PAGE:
When The Blackstone Group agreed to buy the US mall portfolio of Sydney-based Centro Properties Group last March for $9.4 billion, one might have imagined the deal impossible to finance. However, a significant portion of the investment was funded via the commercial mortgage-backed securities (CMBS) market in a sign that this relatively dormant part of real estate finance was re-awakening.
Blackstone’s chairman Steve Schwarzman told Bloomberg Television that one of the advantages of a restricted lending market was that his firm could attract financing when others couldn’t, giving it a competitive advantage. Indeed, the transaction between Blackstone and Centro may be a sign that the CMBS market is not only, in the immortal words of Monty Python, ‘not dead yet’, but in fact ‘getting better’. It also is an indication that private equity real estate firms can and should take advantage of this segment of the mortgage market.
A number of industry analysts have noted that securitised loans can be less expensive and more available than conventional senior loans. Furthermore, for some of the larger private equity shops, some loans are so large—like the $1 billion loan underwriting Blackstone’s takeover of Centro’s US portfolio—that they can only be accommodated by a CMBS lender.
Out of the doldrums
With the overall commercial real estate market improving steadily over the past couple of years, lenders gaining more confidence to originate loans secured by high-quality collateral and investors searching for stable yields in an environment with low bond rates and volatile public markets, it is easy to understand why demand for CMBS appears to be returning.
Understandably, few private equity firms are eager to celebrate the prospect of a rebounding securitised market on the record, as CMBS is seen as having played a role in triggering the global financial crisis. However, some sources within private equity shops confirmed with PERE that a revitalised CMBS market could be a positive sign.
To be fair, the assets being securitised these days aren’t the same as what was being securitised pre-crisis. The elimination of subprime loans, fewer bondholders, the simplification of documents and the arrival of more cautious and studious rating agencies has helped contribute to a potentially healthier and more functional market.
At its zenith in 2007, CMBS market saw $314.05 billion in issuance globally. In the wake of the credit crunch, however, issuance plummeted to $18.87 billion the following year. The CMBS market reached its nadir in 2009, with just $7.32 billion in global issuance. It seemed as though this sector was, in the words of Dickens, ‘dead as a doornail.’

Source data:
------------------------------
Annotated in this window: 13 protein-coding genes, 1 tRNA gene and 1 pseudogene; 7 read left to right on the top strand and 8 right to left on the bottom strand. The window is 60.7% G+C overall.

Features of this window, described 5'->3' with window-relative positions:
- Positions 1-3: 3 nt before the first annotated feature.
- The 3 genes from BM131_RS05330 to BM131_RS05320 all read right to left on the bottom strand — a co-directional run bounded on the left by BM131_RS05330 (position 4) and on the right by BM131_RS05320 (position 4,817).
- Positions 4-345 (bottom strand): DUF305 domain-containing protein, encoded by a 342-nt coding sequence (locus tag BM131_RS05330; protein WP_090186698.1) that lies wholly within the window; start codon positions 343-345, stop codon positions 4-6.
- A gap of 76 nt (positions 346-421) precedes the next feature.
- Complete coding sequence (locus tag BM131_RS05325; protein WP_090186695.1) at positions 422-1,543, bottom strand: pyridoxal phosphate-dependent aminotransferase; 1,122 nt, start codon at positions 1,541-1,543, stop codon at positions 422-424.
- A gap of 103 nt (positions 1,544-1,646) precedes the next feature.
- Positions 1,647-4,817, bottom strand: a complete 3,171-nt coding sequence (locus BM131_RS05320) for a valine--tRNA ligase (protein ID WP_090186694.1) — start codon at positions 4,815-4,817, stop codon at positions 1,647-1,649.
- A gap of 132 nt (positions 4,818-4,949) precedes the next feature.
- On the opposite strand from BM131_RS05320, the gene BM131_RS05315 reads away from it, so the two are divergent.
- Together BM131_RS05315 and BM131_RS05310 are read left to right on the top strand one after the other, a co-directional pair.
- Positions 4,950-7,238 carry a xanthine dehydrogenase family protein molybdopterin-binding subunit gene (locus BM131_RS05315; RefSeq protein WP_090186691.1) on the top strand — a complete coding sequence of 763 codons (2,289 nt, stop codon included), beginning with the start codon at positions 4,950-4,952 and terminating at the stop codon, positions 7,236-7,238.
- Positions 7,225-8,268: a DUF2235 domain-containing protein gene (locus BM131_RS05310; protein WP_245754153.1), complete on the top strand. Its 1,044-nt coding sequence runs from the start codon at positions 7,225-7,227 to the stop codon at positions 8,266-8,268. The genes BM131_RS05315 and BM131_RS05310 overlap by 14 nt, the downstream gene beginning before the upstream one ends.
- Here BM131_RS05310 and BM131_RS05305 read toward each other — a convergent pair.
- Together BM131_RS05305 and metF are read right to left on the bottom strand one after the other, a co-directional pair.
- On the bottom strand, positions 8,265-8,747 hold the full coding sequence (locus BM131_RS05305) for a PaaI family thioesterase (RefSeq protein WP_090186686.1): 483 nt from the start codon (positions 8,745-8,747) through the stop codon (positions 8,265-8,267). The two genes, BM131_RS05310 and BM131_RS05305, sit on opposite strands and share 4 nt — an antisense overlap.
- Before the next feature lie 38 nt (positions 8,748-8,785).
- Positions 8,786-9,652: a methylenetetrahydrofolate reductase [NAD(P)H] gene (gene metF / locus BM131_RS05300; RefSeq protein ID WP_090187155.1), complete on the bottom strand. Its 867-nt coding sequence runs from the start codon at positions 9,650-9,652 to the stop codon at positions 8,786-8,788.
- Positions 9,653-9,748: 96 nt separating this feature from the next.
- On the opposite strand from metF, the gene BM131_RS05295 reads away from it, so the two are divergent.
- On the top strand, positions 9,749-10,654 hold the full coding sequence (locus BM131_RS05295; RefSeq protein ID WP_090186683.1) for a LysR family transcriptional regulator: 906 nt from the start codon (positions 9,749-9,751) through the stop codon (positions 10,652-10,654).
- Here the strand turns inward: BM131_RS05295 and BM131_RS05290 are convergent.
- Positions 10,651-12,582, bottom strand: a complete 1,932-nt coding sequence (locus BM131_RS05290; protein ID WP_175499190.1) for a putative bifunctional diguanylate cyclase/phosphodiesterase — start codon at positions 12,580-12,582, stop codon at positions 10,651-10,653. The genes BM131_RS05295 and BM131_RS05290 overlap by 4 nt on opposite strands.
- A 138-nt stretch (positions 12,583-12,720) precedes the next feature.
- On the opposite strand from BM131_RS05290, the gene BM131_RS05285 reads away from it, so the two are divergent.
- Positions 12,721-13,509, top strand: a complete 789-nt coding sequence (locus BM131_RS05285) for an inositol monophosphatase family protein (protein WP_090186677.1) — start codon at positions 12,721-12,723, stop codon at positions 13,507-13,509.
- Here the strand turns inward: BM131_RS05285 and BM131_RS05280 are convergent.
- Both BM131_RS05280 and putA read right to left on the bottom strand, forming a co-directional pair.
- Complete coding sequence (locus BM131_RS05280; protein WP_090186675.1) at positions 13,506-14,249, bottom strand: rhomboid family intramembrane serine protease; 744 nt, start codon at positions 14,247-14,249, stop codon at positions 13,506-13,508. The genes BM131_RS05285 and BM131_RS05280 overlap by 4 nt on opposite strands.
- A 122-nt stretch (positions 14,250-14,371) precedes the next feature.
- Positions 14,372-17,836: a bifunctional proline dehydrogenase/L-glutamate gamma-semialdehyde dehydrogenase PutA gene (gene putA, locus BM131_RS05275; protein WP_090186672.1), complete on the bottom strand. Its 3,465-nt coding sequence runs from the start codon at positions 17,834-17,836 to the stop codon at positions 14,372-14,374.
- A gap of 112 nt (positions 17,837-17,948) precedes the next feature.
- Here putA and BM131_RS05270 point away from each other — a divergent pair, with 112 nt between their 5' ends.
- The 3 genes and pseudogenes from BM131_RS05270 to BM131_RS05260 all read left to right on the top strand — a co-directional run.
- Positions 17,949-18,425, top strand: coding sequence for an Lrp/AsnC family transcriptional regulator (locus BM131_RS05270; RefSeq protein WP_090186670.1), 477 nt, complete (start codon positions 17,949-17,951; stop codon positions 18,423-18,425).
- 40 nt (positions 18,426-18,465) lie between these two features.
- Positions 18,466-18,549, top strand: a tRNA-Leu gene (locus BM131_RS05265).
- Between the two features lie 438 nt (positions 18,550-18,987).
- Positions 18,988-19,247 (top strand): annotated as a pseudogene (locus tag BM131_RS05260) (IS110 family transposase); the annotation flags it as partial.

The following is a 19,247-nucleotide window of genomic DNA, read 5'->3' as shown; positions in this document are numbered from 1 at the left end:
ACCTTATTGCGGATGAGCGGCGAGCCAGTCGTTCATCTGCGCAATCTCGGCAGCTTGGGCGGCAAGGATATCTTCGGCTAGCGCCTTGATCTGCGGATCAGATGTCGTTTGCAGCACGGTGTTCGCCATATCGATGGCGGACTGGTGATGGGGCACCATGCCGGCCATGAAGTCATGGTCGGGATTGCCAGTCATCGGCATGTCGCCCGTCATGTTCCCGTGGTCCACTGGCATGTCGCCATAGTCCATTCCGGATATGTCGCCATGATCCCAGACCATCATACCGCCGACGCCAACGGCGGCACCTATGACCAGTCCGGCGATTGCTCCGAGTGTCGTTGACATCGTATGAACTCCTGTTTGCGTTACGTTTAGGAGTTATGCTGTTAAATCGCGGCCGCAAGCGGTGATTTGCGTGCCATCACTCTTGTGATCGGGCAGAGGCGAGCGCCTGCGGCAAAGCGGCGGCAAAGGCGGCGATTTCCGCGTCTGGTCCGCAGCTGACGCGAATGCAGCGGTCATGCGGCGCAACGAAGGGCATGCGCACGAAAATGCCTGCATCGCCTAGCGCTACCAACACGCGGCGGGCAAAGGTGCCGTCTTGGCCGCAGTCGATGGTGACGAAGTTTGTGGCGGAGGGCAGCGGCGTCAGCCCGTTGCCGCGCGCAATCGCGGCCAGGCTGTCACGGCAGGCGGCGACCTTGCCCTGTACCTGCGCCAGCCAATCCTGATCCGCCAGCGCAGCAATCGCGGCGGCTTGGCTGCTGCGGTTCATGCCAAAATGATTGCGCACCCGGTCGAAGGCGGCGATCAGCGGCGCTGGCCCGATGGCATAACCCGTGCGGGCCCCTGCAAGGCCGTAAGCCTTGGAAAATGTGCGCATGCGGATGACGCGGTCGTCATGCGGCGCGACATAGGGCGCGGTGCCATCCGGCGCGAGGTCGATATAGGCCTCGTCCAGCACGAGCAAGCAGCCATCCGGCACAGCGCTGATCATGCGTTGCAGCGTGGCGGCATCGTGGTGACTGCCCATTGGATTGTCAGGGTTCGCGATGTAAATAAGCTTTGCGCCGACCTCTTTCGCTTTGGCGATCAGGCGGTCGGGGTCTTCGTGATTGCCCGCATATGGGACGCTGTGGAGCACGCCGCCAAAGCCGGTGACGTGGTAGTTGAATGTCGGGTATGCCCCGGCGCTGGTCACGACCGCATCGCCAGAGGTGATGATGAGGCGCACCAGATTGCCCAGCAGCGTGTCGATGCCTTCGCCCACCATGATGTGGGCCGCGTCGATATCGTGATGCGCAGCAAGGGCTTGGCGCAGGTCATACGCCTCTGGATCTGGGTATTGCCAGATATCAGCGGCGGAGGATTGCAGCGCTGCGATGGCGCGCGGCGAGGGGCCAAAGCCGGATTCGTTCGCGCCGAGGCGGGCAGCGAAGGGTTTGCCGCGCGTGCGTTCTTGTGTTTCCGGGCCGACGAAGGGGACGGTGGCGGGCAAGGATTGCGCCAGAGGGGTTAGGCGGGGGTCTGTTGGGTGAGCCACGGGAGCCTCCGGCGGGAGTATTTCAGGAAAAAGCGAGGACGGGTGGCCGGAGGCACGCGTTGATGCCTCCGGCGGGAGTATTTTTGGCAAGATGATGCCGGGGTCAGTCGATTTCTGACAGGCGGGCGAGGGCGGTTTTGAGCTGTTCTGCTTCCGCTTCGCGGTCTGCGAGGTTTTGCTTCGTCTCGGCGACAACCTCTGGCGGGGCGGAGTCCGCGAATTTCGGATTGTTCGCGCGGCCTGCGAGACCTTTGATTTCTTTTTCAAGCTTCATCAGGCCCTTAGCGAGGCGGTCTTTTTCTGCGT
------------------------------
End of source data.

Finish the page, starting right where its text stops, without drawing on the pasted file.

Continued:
Signs of life seemed to emerge in 2011 as the US economy started to pick up and issuances began to be traded. But with the debt ceiling showdown in the US and Europe facing a sovereign debt crisis, the CMBS market retreated back into its shell for much of the rest of the year. Ultimately, the market capped the year with $36.05 billion in global issuance, nearly half of the $65 billion industry analysts had predicted.
Resurgence and opportunity
Still, all is far from lost. New research from Deutsche Bank reveals that CMBS was able to hang onto 20 percent of the commercial real estate debt market in 2011. Indeed, many market professionals believe that the increased issuance volume from 2011 offered proof that the resurrection of CMBS is still possible. And ultimately, most industry insiders believe that CMBS will be stronger in 2012, if for no other reason that its numbers have nowhere else to go but up.
With CMBS issuance potentially rising again in 2012, this should present an easier time for private equity shops to finance their real estate transactions. Indeed, a stronger CMBS market (relatively speaking) will help finance additional and larger acquisitions because the banks are able to sell pieces of the loan onto investors, which in turn helps mitigate their risk.
“These private equity firms are hoping the CMBS market is available both to finance their acquisitions and refinance maturing loans on properties they already own,” says Ben Thypin, director of market analysis at Real Capital Analytics. “So it’s very much in their best interest to have a robust CMBS market.”
Scott Weinberg, a partner in the real estate and finance practices at the law firm of DLA Piper, also expects to see the private equity real estate sector to be more active in the CMBS market. “If you look at all the commercial banks, a lot are in trouble, particularly in Europe,” he says. With banks potentially less active, this “creates an opportunity for private equity to come in.”
In addition to using CMBS to offload some of the risk associated with large or more opportunistic acquisitions, there are other ways that private equity real estate firms can take advantage of the rebounding space. “The CMBS market can be a place for private equity firms to do some lending,” Weinberg suggests. “Not directly issuing their own bonds, but you may see them doing some originations with the intent to sell those loans to CMBS shops.”
Bottom line? “CMBS facilitates more acquisitions,” says Thypin. “They offer more debt capital, which is good news for those in need of it.”
Weinberg agrees. “Private equity firms have a lot of money, and it doesn’t do them any good sitting around,” he says. “They’re smart people who are looking for ways to make money, whether that’s through buying properties, originating loans or investing in CMBS lenders.”